Transport Secretary Chris Grayling is to reveal plans to overhaul England’s railway network that will see track and trains operated by the same company.
He will pledge to “put the passenger at the heart of delivery” in plans that will see each rail franchise operated by one joint team but leaving Network Rail and franchise owners as separate entities.
Mr Grayling claimed that the current division between owners and Network rail was confusing for passengers who wanted somebody to be responsible and for the service to work well.
It is hoped that the changes will allow management decisions to be taken more quickly meaning passengers won’t suffer unnecessary delays when it comes to repairs and services.
Mr Grayling will give a speech at the Policy Exchange think-tank in London where he is expected to say: “I believe it will mean they run better on a day-to-day basis. Our railway is much better run by one joined-up team of people. They don’t have to work for the same company. They do have to work in the same team.”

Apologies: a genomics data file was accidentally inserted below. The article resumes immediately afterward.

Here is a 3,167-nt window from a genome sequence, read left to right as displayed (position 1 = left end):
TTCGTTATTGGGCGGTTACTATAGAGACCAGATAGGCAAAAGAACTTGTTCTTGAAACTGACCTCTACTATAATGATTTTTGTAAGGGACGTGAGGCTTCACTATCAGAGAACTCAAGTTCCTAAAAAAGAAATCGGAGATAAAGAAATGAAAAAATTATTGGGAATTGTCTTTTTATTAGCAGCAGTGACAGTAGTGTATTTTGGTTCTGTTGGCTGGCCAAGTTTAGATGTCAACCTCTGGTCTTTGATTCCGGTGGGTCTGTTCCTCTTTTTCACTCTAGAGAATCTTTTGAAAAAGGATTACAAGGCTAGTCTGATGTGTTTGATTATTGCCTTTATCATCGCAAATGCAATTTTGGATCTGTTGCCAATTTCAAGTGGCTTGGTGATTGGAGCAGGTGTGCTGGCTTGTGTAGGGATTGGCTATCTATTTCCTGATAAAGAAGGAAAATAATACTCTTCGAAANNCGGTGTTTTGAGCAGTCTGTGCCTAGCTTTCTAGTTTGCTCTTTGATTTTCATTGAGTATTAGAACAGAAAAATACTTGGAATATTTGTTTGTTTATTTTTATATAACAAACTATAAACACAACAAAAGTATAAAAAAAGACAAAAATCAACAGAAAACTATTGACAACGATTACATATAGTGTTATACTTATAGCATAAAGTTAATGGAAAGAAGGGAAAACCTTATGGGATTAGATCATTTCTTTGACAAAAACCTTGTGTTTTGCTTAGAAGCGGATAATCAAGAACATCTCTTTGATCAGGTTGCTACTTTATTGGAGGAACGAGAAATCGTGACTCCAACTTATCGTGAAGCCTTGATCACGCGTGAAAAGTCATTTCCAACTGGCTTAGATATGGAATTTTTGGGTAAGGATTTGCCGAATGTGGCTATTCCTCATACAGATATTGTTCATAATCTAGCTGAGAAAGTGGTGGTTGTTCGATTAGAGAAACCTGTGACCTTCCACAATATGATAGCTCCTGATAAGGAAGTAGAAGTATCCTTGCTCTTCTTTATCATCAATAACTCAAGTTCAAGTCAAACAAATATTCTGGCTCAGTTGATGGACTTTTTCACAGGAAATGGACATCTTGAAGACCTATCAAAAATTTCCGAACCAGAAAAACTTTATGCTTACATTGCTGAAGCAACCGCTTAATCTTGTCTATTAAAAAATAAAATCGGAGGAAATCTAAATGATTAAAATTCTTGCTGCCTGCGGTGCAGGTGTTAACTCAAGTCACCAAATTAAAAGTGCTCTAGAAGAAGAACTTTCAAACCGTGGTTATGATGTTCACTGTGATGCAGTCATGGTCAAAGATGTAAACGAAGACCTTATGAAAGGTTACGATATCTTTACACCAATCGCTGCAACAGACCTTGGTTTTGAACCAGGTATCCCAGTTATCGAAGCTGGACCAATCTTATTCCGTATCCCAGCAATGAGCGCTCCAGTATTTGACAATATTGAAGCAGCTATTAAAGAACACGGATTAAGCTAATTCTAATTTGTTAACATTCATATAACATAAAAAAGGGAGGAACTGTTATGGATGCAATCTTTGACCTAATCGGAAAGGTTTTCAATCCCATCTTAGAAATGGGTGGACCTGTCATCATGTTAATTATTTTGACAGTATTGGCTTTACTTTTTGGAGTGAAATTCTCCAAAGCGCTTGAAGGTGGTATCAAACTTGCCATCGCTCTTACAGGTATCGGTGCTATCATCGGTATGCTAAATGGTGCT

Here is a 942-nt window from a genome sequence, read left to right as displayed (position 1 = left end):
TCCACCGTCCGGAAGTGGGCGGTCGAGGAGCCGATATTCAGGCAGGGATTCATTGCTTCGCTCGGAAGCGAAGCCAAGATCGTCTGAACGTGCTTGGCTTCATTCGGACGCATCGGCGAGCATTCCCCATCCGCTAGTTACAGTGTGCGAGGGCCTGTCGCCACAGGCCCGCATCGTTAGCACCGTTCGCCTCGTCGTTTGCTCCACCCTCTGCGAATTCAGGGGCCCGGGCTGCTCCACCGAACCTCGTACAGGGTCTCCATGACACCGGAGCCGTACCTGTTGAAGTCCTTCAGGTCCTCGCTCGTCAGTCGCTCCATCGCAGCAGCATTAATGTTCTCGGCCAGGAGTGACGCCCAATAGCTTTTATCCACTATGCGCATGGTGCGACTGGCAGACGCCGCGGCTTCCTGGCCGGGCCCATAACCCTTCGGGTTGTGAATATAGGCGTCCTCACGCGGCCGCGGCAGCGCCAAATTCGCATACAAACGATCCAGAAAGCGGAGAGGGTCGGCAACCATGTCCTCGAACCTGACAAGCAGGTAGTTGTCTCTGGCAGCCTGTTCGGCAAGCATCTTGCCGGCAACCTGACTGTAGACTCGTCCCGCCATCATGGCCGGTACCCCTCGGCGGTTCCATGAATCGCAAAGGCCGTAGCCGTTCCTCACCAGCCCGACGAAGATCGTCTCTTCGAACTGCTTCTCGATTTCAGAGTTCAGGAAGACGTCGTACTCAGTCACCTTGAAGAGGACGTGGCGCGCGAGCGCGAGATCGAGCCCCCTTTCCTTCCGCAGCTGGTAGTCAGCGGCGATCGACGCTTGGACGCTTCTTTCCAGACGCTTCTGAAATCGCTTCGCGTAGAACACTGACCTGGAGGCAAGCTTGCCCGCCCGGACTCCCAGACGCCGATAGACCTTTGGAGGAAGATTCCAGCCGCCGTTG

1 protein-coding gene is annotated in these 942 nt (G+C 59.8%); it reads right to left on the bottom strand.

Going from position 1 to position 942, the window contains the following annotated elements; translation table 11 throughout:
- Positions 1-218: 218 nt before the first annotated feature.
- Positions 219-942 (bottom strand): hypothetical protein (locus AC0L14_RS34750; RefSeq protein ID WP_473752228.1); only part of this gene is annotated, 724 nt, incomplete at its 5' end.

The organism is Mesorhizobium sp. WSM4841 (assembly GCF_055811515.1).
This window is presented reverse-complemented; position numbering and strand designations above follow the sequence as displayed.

The changes are set to come into force as franchises come up for renewal.
The first joint management teams will be seen in 2018 on the new South Eastern and Midlands routes.
Network Rail Chief Executive, Mark Carne, backed the move. He commented: “We strongly welcome these plans to bring more joined-up working within the industry.
“We have already devolved Network Rail into route-based businesses closer to customers, and the proposals announced today will build on the alliances we have created between these route businesses and train-operators.”
The Unions have been less effusive about the plans. Mick Whelan, General Secretary of the train drivers’ union ASLEF, said: “The failures and tragedies of the Railtrack era remind us that infrastructure should never be run for profit.”